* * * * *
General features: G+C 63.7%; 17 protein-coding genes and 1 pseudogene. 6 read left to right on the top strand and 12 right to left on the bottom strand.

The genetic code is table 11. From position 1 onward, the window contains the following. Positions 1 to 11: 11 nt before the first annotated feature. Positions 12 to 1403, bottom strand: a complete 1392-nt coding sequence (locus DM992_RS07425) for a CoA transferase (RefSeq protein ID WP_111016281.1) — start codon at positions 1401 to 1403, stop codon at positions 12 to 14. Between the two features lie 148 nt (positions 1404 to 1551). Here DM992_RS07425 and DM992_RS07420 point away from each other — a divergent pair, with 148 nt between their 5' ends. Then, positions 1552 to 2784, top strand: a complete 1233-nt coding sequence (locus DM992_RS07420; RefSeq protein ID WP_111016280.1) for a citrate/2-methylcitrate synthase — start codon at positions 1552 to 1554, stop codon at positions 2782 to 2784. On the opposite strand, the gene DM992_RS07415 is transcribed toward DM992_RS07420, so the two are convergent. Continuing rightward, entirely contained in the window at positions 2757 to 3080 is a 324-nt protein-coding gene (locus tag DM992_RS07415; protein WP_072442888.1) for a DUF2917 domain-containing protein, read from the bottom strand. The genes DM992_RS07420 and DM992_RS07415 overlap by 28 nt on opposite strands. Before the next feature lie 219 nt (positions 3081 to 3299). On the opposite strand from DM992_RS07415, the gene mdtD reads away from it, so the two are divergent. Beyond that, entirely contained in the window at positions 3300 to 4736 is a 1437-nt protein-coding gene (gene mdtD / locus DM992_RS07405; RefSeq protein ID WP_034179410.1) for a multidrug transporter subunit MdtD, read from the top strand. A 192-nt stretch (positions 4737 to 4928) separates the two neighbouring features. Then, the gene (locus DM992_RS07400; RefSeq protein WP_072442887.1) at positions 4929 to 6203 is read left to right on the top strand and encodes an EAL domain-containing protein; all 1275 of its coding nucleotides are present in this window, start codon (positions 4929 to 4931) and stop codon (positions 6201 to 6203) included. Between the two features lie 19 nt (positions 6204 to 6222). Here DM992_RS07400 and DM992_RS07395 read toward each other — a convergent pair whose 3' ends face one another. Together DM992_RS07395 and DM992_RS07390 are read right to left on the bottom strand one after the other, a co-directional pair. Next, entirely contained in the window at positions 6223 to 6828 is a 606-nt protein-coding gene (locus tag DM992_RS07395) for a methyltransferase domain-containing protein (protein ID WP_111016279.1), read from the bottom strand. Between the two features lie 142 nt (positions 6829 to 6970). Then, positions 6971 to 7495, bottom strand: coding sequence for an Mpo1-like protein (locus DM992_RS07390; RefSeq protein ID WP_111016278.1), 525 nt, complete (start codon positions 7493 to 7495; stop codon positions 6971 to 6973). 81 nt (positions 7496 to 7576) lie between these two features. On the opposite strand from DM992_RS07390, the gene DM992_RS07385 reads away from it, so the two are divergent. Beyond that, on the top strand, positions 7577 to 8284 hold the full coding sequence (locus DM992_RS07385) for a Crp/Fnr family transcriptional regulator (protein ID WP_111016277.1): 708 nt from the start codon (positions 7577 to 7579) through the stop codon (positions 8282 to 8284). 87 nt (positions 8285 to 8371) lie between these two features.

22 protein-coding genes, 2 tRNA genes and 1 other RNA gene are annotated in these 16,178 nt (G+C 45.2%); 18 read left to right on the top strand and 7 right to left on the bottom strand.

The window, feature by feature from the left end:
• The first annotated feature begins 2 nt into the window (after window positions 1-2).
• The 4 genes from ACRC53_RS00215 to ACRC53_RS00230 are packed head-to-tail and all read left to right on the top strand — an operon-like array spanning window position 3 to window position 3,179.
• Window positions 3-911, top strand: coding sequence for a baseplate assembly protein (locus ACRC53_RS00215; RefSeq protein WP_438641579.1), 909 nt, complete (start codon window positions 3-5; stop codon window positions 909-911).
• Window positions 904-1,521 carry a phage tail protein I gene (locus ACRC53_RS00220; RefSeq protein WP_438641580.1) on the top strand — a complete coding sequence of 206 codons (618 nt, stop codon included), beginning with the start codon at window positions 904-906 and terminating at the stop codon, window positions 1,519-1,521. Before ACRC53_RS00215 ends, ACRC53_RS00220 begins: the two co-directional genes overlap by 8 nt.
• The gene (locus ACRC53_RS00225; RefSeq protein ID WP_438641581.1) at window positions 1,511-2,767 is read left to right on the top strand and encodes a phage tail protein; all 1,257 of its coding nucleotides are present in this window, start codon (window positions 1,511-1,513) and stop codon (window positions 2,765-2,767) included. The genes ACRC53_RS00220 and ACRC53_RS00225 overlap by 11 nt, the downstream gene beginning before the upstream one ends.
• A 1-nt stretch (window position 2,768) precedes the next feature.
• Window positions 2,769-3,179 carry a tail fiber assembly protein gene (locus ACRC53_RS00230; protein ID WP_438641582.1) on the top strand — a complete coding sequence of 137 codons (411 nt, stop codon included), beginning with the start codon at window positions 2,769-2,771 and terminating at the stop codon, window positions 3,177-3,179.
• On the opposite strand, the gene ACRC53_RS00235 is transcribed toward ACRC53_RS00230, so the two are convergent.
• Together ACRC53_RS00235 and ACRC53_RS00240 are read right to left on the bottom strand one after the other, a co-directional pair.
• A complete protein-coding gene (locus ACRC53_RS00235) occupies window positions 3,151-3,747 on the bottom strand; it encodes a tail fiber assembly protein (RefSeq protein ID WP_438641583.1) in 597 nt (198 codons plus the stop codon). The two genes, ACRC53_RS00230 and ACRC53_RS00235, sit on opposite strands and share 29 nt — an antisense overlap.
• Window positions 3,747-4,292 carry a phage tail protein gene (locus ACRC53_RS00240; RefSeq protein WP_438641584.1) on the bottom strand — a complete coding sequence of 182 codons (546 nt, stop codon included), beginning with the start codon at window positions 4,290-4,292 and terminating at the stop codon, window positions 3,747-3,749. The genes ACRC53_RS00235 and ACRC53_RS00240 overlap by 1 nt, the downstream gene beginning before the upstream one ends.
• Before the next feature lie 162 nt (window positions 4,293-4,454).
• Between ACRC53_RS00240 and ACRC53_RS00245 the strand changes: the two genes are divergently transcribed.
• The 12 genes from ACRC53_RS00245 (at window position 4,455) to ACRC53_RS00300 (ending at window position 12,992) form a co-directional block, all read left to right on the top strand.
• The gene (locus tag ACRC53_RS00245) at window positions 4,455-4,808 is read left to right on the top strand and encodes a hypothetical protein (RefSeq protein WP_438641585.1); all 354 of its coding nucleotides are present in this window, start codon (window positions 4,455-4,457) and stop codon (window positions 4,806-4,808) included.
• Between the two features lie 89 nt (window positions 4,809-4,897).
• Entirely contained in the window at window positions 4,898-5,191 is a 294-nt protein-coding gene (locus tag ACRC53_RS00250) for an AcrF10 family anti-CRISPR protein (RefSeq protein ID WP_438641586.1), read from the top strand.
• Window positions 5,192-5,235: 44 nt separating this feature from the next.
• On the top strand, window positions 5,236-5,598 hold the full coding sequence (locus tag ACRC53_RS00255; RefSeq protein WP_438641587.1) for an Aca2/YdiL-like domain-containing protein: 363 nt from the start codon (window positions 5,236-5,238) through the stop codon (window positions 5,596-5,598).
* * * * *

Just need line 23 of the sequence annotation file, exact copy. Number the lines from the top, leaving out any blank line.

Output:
• On the top strand, window positions 5,236-5,598 hold the full coding sequence (locus tag ACRC53_RS00255; RefSeq protein WP_438641587.1) for an Aca2/YdiL-like domain-containing protein: 363 nt from the start codon (window positions 5,236-5,238) through the stop codon (window positions 5,596-5,598).